Ginkel, B. van and C. Paulussen. “The Role of the Military in Securing Suspects and Evidence in the Prosecution of Terrorism Cases before Civilian Courts: Legal and Practical Challenges”, The International Centre for Counter-Terrorism – The Hague 6, no. 4 (2015).
Paulussen, C. “Responding to Foreign Fighters: A Quick Overview for People with Little Time“, Perspectives, The International Centre for Counter-Terrorism – The Hague, 2015.
Dorsey, J. and C. Paulussen. “Towards a European Position on Armed Drones and Targeted Killing: Surveying EU Counter-Terrorism Perspectives”, The International Centre for Counter-Terrorism – The Hague 6, no. 3 (2015).
Global Center on Cooperative Security, Human Security Collective and International Centre for Counter-Terrorism – The Hague. “Addressing the Foreign Terrorist Fighters Phenomenon from a European Union Perspective: UN Security Council Resolution 2178, Legal Issues, and Challenges and Opportunities for EU Foreign Security and Development Policy”. Policy Brief, December 2014. [Contributing author]
Paulussen, C. and K. T. Szabó. “Testing the Validity of US Self-Defence Arguments against the Khorasan Group in Syria“, Perspectives, The International Centre for Counter-Terrorism – The Hague, 2014.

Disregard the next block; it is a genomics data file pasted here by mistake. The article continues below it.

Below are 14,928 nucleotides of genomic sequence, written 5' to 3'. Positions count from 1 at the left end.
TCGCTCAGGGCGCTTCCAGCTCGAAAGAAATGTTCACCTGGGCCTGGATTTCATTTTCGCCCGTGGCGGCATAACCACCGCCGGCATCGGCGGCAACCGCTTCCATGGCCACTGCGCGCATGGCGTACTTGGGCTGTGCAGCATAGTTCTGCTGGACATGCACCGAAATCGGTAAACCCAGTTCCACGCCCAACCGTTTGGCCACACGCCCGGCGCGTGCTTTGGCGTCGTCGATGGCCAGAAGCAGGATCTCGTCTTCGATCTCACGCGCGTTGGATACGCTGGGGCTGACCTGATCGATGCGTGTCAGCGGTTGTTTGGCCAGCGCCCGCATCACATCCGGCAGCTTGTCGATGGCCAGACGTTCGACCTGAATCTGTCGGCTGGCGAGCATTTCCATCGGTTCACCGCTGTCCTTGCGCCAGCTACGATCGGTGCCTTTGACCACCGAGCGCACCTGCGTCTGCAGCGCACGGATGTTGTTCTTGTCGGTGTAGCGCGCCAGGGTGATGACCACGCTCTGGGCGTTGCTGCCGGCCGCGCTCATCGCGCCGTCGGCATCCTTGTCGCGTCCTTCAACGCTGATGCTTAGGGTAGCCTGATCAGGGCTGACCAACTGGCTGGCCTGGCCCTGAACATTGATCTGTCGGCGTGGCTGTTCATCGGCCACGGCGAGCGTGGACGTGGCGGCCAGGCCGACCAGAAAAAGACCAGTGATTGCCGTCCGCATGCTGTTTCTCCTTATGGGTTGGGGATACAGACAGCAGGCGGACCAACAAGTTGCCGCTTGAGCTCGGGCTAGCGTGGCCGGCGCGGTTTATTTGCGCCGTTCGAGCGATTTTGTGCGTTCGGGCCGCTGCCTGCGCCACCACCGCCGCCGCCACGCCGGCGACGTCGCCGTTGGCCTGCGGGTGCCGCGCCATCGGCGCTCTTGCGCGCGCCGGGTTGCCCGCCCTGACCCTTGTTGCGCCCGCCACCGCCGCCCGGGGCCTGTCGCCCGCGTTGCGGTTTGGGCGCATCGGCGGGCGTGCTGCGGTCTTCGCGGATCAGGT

Paulussen, C. and L. van Waas. “UK Measures Rendering Terror Suspects Stateless: A Punishment More Primitive Than Torture“, Perspectives, The International Centre for Counter-Terrorism – The Hague, 2014.
Bakker, E., E. Entenmann and C. Paulussen. “Dealing with European Foreign Fighters in Syria: Governance Challenges and Legal Implications”, The International Centre for Counter-Terrorism – The Hague 4, no. 8 (2013).
Paulussen, C. “The Syrian Foreign Fighters Problem: A Test Case from The Netherlands“, Perspectives, The International Centre for Counter-Terrorism – The Hague, 2013.
Dorsey, J. and C. Paulussen. “Boundaries of the Battlefield: A Critical Look at the Legal Paradigms and Rules in Countering Terorrism”, The International Centre for Counter-Terrorism – The Hague 4, no. 3 (2013).
Paulussen, C. “Testing the Adequacy of the International Legal Framework in Countering Terrorism: The War Paradigm”, The International Centre for Counter-Terrorism 3, no. 9 (2012).
White supremacist extremists travel across the border between the United States and Canada to perpetrate violent attacks, spread propaganda, recruit, and network. This cross-border activity threatens to strengthen extremist movements in both countries.
An interview with Assistant Secretary General for Emerging Security Challenges David van Weel, and NATO Secretary General’s Special Representative for Women, Peace and Security (WPS) Clare Hutchinson What key emerging security challenges (particularly related to terrorism) are currently being focused on at NATO? What initiatives are NATO prioritising in response to these? David Van Weel […]
President Joe Biden released his Interim National Security Strategic Guidance last month. Counter-terrorism has been replaced by the threat posed by traditional state actors, such as China and Russia, as well as a looming climate crisis as the main challenge facing the United States today. A review of past practices and a refocusing of priorities, as opposed to big commitments, seem to characterise the new president’s counter-terrorism strategy.